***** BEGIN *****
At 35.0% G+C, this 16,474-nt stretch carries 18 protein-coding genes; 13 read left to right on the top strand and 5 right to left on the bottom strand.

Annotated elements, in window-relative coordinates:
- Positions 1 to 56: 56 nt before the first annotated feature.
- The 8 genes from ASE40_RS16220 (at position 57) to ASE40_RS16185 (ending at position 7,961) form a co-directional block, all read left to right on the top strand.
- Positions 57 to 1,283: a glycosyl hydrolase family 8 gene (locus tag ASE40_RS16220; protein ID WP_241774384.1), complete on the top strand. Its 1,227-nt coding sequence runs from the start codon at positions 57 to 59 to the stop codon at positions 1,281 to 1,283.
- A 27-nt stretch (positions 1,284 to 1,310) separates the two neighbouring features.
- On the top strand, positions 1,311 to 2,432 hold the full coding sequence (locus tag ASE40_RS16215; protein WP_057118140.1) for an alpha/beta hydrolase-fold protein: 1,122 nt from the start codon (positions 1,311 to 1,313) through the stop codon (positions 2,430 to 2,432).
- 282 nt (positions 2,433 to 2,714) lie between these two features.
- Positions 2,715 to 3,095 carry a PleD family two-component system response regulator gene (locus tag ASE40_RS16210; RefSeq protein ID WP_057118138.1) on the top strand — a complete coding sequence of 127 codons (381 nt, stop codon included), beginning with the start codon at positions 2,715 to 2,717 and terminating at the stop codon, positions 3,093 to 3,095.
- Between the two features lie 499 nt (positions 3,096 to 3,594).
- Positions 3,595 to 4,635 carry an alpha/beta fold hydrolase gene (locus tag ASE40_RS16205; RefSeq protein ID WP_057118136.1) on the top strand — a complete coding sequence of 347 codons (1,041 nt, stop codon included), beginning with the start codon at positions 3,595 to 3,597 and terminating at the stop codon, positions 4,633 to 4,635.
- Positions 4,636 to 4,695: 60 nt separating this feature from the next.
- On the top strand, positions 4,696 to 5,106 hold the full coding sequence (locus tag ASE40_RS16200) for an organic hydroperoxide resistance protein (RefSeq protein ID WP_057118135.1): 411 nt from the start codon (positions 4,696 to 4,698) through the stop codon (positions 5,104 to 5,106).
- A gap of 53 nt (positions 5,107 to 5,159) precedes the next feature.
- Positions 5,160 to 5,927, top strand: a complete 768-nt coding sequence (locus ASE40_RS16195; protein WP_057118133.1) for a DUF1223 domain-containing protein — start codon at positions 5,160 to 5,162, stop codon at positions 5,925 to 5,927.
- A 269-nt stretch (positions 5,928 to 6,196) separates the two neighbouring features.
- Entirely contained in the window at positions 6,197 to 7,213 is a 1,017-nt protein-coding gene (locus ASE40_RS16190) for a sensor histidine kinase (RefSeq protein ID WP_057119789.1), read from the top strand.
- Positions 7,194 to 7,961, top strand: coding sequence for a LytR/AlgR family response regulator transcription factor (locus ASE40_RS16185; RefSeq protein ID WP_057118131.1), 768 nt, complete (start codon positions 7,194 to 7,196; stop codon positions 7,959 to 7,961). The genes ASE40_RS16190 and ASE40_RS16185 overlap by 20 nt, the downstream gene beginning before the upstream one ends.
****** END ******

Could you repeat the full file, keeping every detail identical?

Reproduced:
At 35.0% G+C, this 16,474-nt stretch carries 18 protein-coding genes; 13 read left to right on the top strand and 5 right to left on the bottom strand.

Annotated elements, in window-relative coordinates:
- Positions 1 to 56: 56 nt before the first annotated feature.
- The 8 genes from ASE40_RS16220 (at position 57) to ASE40_RS16185 (ending at position 7,961) form a co-directional block, all read left to right on the top strand.
- Positions 57 to 1,283: a glycosyl hydrolase family 8 gene (locus tag ASE40_RS16220; protein ID WP_241774384.1), complete on the top strand. Its 1,227-nt coding sequence runs from the start codon at positions 57 to 59 to the stop codon at positions 1,281 to 1,283.
- A 27-nt stretch (positions 1,284 to 1,310) separates the two neighbouring features.
- On the top strand, positions 1,311 to 2,432 hold the full coding sequence (locus tag ASE40_RS16215; protein WP_057118140.1) for an alpha/beta hydrolase-fold protein: 1,122 nt from the start codon (positions 1,311 to 1,313) through the stop codon (positions 2,430 to 2,432).
- 282 nt (positions 2,433 to 2,714) lie between these two features.
- Positions 2,715 to 3,095 carry a PleD family two-component system response regulator gene (locus tag ASE40_RS16210; RefSeq protein ID WP_057118138.1) on the top strand — a complete coding sequence of 127 codons (381 nt, stop codon included), beginning with the start codon at positions 2,715 to 2,717 and terminating at the stop codon, positions 3,093 to 3,095.
- Between the two features lie 499 nt (positions 3,096 to 3,594).
- Positions 3,595 to 4,635 carry an alpha/beta fold hydrolase gene (locus tag ASE40_RS16205; RefSeq protein ID WP_057118136.1) on the top strand — a complete coding sequence of 347 codons (1,041 nt, stop codon included), beginning with the start codon at positions 3,595 to 3,597 and terminating at the stop codon, positions 4,633 to 4,635.
- Positions 4,636 to 4,695: 60 nt separating this feature from the next.
- On the top strand, positions 4,696 to 5,106 hold the full coding sequence (locus tag ASE40_RS16200) for an organic hydroperoxide resistance protein (RefSeq protein ID WP_057118135.1): 411 nt from the start codon (positions 4,696 to 4,698) through the stop codon (positions 5,104 to 5,106).
- A gap of 53 nt (positions 5,107 to 5,159) precedes the next feature.
- Positions 5,160 to 5,927, top strand: a complete 768-nt coding sequence (locus ASE40_RS16195; protein WP_057118133.1) for a DUF1223 domain-containing protein — start codon at positions 5,160 to 5,162, stop codon at positions 5,925 to 5,927.
- A 269-nt stretch (positions 5,928 to 6,196) separates the two neighbouring features.
- Entirely contained in the window at positions 6,197 to 7,213 is a 1,017-nt protein-coding gene (locus ASE40_RS16190) for a sensor histidine kinase (RefSeq protein ID WP_057119789.1), read from the top strand.
- Positions 7,194 to 7,961, top strand: coding sequence for a LytR/AlgR family response regulator transcription factor (locus ASE40_RS16185; RefSeq protein ID WP_057118131.1), 768 nt, complete (start codon positions 7,194 to 7,196; stop codon positions 7,959 to 7,961). The genes ASE40_RS16190 and ASE40_RS16185 overlap by 20 nt, the downstream gene beginning before the upstream one ends.